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The House just voted to demand DOJ publicly release Mueller report

17 March 2019

Rumors have been flying for weeks about the end of Mueller's Specal Counsel investigation. Thus far, Barr has demurred on just what he will release to Congress and the public, reserving the right to keep some matters secret.

After the vote, the bill was then sent to the Senate, where Senate Minority Leader Chuck Schumer, D-N.Y., attempted to unanimously pass it on the floor. But both McConnell and the chairman of the Senate Judiciary Committee, South Carolina Sen. But the House vote shows that lawmakers from both parties are eager to have a look at Mueller's findings after nearly two years of speculation about what it might reveal.

Gaetz said afterward that while he supported making the report public, he objected to other language in the resolution praising the special counsel, Robert Mueller, whose team he has repeatedly attacked as partisan.

Weissmann was also part of the team that prosecuted Manafort's business associate, Rick Gates, who pleaded guilty past year and agreed to co-operate, and that investigated unregistered foreign lobbying efforts in Washington.

The resolution is non-binding and can not compel the Justice Department to make the report public, but the 420-0 vote puts some pressure on newly-appointed Attorney General William Barr. Politico also reported his departure, citing one source familiar with the move.

The non-binding resolution, offered by House Judiciary Chairman Jerrold Nadler and several other Democratic chairs, passed 420-0 on Thursday.

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As it stands, Mueller is to present the report to Barr, who in turn will review the materials.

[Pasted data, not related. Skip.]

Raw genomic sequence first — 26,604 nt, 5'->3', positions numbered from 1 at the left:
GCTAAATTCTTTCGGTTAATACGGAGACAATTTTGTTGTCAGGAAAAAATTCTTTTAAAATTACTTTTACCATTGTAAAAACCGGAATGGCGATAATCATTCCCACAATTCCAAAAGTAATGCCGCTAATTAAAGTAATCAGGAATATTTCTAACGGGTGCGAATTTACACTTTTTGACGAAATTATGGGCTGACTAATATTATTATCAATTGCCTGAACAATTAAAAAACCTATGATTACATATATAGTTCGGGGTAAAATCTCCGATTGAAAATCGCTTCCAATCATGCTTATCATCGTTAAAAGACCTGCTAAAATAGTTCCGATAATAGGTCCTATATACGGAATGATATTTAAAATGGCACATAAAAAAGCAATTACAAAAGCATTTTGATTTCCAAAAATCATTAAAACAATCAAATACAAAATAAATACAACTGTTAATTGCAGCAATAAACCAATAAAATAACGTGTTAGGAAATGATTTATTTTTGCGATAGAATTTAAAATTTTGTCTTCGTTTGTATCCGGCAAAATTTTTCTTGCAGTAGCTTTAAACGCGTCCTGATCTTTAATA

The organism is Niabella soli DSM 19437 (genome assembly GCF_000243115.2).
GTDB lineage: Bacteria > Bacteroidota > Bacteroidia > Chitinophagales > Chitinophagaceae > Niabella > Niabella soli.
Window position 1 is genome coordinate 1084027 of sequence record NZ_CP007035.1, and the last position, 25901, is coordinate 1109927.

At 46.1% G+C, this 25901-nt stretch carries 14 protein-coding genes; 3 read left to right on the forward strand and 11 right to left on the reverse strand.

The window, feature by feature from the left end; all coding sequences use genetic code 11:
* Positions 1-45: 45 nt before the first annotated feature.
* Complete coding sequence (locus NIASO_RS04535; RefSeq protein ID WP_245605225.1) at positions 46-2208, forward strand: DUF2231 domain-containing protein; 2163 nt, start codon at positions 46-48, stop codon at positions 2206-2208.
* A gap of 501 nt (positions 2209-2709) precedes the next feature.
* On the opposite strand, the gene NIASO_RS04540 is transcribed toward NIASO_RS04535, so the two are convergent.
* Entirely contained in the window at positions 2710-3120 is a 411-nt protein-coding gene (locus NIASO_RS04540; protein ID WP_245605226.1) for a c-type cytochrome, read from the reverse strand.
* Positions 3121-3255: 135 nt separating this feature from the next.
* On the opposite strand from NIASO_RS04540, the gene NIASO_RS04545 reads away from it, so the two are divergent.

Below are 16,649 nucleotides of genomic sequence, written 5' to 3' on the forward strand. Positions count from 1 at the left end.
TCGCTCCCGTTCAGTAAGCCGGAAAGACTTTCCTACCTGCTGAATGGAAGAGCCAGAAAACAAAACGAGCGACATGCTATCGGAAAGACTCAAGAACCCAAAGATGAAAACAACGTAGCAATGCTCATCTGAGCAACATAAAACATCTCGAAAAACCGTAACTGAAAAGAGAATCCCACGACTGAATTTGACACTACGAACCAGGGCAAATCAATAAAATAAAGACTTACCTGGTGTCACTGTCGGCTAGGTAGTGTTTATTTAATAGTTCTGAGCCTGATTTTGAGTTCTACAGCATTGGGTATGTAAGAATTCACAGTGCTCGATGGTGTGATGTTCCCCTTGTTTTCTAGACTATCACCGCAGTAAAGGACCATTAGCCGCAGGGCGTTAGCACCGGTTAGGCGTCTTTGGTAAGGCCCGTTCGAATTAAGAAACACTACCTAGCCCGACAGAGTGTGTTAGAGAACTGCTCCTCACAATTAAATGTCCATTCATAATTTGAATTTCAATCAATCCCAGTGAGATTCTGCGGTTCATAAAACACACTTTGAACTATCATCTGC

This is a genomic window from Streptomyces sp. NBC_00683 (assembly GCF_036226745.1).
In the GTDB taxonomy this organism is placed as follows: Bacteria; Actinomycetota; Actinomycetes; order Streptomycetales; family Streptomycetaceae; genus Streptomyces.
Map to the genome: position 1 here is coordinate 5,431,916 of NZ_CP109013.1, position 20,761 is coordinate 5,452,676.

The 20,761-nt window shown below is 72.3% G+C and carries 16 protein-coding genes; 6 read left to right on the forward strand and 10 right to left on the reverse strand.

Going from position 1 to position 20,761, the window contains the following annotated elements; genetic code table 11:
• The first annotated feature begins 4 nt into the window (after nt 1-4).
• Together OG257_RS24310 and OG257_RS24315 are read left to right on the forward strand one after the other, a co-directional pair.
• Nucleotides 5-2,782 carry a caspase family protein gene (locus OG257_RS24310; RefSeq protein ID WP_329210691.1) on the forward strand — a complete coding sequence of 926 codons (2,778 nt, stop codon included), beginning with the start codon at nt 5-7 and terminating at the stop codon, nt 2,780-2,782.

When the investigation concludes, Mueller is required by regulation to submit a confidential report to Attorney General William Barr. Those regulations require only that the report explain the decisions to pursue or to decline prosecutions, which could be as simple as a bullet point list or as fulsome as a report running hundreds of pages.

If Barr both denies lawmakers' request to publicize the report and resists any subsequent subpoenas, that could set up a drawn-out court fight between Congress and the executive branch over the document's disclosure.

Unless Weissmann is leaving for unspecified personal reasons, his departure signals Mueller has likely completed all of the inquiry's major investigative steps, although there could still be additional indictments, said Barbara McQuade, a former senior federal prosecutor in MI.

The top Republican on the House Judiciary panel, Georgia Rep. Doug Collins, voted for the resolution but said it was unnecessary. "We have no reason to think Attorney General Barr would back away from those statements", Collins said. Seven lawmakers - four Democrats and three Republicans - did not vote. "The American people need to know as much as they can and see as much as they can".

The House just voted to demand DOJ publicly release Mueller report